#5 -- Trying to Sell to "Looky-Loos" A prospective buyer who shows interest because of a "for sale" sign he saw may not really be interested in your property. Often buyers who do not come through a Realtor are a good 6-9 months away from buying, and they are more interested in seeing what is out there than in actually making a purchase. They may still have to sell their house, or may not be able to afford a house yet. They may still even be unsure as to whether or not they want to relocate. Your Realtor should be able to distinguish realistic potential buyers from mere lookers. Realtors should usually find out a prospective buyer's savings, credit rating, and purchasing power in general. If your Realtor fails to find out this pertinent information, you should do some investigating and questioning on your own. This will help you avoid wasting valuable time marketing towards the wrong people. If you have to do this work yourself, consider finding a new Realtor. Mistake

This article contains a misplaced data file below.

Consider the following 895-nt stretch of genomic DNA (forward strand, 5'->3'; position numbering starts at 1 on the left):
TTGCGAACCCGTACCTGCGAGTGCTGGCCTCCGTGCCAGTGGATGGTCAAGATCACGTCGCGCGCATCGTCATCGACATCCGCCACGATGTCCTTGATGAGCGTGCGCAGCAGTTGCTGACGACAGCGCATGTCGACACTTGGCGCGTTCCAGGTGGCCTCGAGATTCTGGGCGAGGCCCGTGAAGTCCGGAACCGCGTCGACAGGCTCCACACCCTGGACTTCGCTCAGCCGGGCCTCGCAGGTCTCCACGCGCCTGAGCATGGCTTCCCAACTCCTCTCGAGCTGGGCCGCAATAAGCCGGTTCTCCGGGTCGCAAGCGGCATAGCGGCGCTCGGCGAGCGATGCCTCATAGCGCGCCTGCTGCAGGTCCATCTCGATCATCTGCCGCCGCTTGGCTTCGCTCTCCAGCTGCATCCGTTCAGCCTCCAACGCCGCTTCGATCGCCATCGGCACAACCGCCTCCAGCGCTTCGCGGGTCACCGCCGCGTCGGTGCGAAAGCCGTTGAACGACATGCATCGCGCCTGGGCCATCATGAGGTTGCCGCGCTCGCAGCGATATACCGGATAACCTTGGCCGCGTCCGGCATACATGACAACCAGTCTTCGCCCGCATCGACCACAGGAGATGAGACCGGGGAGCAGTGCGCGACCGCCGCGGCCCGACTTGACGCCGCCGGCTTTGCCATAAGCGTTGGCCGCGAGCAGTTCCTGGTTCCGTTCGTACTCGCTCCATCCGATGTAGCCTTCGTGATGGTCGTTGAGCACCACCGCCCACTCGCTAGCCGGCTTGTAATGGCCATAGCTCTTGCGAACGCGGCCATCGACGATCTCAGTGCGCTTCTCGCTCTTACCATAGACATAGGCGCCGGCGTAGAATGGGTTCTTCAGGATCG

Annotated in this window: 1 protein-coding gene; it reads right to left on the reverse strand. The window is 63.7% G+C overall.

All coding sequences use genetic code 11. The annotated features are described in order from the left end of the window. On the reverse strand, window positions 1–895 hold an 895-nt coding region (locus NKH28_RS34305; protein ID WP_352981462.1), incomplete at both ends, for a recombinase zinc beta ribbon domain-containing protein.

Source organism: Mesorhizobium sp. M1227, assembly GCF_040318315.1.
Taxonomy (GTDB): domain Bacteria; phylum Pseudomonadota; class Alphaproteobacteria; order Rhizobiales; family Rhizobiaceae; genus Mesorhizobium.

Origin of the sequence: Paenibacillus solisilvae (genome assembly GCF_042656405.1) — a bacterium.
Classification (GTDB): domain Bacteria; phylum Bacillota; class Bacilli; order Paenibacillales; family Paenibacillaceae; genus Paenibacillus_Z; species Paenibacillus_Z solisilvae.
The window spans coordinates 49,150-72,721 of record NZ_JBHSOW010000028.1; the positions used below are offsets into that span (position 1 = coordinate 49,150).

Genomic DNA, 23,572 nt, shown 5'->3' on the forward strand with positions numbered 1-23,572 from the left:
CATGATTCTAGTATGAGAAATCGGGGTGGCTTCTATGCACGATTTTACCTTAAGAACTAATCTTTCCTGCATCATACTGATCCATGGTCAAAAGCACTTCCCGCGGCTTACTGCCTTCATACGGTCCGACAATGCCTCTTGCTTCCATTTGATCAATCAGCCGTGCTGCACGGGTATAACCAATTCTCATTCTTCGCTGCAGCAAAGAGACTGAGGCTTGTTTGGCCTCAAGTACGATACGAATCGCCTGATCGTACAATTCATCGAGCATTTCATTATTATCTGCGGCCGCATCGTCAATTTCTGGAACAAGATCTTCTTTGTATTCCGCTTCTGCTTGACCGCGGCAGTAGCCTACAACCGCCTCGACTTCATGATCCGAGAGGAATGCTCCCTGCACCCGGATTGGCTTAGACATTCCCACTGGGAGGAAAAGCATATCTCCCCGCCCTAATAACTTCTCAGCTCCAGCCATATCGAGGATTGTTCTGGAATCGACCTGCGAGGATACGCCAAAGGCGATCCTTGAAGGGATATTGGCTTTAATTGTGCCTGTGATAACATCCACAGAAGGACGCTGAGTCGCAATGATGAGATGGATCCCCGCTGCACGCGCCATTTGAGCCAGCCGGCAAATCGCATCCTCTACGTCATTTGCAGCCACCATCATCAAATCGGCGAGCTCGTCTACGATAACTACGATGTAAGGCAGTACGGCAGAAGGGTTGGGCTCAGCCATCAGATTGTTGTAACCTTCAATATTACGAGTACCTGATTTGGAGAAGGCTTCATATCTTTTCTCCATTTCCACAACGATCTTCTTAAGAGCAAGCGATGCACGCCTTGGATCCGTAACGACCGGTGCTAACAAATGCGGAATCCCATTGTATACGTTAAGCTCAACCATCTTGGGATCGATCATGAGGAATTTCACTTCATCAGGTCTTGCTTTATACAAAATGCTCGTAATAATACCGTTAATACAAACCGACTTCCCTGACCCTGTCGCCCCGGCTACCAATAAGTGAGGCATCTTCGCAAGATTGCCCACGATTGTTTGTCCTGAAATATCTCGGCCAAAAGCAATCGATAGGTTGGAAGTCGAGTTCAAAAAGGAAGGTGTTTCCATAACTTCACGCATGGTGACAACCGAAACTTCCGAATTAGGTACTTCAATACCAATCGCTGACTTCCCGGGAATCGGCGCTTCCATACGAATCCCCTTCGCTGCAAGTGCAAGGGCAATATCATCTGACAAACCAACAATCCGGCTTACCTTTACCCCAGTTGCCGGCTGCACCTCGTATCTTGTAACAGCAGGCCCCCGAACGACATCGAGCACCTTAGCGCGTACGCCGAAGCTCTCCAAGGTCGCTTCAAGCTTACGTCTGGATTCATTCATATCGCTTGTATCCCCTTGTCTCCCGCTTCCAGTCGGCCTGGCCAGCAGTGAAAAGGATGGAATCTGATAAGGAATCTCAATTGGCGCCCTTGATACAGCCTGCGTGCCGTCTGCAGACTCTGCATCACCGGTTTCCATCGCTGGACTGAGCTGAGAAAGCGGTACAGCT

#6 -- Not Knowing Your Rights & Responsibilities It is extremely important that you are well-informed of the details in your real estate contract. Real estate contracts are legally binding documents, and they can often be complex and confusing. Not being aware of the terms in your contract could cost you thousands for repairs and inspections. Know what you are responsible for before signing the contract. Can the property be sold "as is"? How will deed restrictions and local zoning laws will affect your transaction? Not knowing the answers to these kind of questions could end up costing you a considerable amount of money. Mistake

#7 -- Limiting the Marketing and Advertising of the Property Your Realtor should employ a wide variety of marketing techniques. Your Realtor should also be committed to selling your property; he or she should be available for every phone call from a prospective buyer. Most calls are received, and open houses are scheduled, during business hours, so make sure that your Realtor is working on selling your home during these hours. Chances are that you have a job, too, so you may not be able to get in touch with many potential

Hope this helps